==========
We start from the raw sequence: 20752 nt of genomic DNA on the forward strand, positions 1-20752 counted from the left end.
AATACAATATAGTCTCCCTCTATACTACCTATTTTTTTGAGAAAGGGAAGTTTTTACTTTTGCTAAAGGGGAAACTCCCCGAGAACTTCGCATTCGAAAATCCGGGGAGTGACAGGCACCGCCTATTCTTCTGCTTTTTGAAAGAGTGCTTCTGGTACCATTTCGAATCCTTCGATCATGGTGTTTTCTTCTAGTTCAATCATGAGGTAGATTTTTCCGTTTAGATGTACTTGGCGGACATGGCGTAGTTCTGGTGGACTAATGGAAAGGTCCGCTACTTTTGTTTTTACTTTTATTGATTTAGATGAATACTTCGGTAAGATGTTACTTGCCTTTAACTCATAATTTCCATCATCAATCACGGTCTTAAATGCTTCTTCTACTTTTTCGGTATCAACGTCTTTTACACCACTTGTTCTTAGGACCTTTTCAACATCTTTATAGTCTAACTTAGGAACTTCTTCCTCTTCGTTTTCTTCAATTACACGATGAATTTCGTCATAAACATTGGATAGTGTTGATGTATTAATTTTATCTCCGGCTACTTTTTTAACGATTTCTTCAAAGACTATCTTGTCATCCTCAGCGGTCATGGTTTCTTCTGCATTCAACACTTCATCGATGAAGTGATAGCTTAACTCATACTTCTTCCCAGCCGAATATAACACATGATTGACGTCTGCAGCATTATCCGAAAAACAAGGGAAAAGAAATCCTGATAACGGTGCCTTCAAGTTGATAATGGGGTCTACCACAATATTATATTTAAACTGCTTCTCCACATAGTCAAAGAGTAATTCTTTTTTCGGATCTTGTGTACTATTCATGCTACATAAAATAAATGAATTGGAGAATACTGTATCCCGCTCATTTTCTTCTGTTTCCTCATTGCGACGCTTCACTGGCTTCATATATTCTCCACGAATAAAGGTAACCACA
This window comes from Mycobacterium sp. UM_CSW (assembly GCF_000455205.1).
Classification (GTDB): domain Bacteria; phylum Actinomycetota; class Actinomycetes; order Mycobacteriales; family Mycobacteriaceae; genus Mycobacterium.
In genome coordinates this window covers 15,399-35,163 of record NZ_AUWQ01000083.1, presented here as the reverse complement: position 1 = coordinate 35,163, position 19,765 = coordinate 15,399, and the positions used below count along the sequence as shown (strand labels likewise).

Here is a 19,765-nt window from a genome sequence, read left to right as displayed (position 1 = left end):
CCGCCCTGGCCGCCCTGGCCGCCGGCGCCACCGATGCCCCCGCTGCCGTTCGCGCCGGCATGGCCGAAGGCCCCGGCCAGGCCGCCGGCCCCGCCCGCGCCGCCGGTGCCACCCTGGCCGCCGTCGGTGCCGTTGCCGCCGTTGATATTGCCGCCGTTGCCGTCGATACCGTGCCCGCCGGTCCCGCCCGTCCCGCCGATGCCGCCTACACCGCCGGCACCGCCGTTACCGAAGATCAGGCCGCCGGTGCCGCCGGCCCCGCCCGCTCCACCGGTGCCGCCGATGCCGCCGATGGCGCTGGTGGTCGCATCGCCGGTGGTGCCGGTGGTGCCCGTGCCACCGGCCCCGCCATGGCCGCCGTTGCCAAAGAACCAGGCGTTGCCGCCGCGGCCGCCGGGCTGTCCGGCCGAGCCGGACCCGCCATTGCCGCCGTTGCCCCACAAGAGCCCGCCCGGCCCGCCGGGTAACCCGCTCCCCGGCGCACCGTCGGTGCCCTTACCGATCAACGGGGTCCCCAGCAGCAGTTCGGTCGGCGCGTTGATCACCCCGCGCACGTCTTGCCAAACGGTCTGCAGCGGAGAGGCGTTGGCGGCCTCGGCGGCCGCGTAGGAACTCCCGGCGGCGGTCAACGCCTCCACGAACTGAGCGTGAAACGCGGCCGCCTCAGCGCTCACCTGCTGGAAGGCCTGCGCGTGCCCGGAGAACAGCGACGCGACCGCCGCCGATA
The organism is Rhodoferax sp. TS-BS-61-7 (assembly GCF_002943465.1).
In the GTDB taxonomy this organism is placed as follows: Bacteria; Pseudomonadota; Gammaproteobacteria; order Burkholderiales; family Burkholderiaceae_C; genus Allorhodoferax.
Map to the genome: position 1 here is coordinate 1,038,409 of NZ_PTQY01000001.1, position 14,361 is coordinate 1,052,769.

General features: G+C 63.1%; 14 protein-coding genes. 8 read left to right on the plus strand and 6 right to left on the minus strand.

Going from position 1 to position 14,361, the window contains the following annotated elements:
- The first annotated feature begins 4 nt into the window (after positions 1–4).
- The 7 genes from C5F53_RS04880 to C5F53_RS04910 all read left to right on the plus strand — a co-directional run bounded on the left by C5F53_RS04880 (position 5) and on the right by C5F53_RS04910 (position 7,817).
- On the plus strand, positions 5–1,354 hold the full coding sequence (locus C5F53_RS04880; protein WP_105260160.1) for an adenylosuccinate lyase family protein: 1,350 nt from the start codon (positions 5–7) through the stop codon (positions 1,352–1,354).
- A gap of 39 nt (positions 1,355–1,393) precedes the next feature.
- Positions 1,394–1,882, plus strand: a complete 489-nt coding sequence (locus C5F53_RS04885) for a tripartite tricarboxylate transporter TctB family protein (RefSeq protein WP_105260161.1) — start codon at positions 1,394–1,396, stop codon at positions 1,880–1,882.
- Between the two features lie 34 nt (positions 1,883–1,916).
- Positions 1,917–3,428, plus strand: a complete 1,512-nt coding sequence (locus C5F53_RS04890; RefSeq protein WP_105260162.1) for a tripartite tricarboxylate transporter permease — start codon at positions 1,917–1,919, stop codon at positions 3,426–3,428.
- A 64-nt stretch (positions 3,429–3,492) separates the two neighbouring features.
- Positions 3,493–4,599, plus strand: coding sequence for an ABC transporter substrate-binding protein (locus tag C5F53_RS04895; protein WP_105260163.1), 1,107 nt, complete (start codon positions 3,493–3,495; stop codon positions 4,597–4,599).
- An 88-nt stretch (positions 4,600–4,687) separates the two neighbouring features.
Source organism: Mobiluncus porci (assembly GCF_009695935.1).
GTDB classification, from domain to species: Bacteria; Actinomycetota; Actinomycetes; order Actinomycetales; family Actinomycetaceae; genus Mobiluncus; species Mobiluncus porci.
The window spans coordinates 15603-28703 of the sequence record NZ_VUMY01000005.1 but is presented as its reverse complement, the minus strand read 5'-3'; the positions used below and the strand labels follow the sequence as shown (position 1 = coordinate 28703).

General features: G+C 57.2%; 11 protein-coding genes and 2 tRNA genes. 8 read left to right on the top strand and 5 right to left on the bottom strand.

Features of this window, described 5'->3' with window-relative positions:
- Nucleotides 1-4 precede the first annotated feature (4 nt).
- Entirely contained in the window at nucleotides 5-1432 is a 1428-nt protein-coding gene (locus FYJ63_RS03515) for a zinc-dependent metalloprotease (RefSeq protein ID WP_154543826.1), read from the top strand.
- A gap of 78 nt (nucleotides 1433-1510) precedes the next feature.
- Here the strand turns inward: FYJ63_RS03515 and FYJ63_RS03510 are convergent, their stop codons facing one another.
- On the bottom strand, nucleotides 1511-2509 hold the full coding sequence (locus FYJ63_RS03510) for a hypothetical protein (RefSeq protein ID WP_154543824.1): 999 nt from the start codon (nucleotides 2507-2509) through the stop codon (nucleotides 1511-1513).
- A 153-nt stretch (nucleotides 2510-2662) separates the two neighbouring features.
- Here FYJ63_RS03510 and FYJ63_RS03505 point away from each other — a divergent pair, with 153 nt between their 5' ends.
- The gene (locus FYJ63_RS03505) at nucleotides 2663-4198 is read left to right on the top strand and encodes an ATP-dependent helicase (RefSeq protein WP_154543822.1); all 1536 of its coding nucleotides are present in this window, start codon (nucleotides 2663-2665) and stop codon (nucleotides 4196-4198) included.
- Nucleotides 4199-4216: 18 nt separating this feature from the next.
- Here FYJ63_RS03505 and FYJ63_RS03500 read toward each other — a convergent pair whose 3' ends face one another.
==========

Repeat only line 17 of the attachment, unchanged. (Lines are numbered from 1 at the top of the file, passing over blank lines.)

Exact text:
- Positions 1,394–1,882, plus strand: a complete 489-nt coding sequence (locus C5F53_RS04885) for a tripartite tricarboxylate transporter TctB family protein (RefSeq protein WP_105260161.1) — start codon at positions 1,394–1,396, stop codon at positions 1,880–1,882.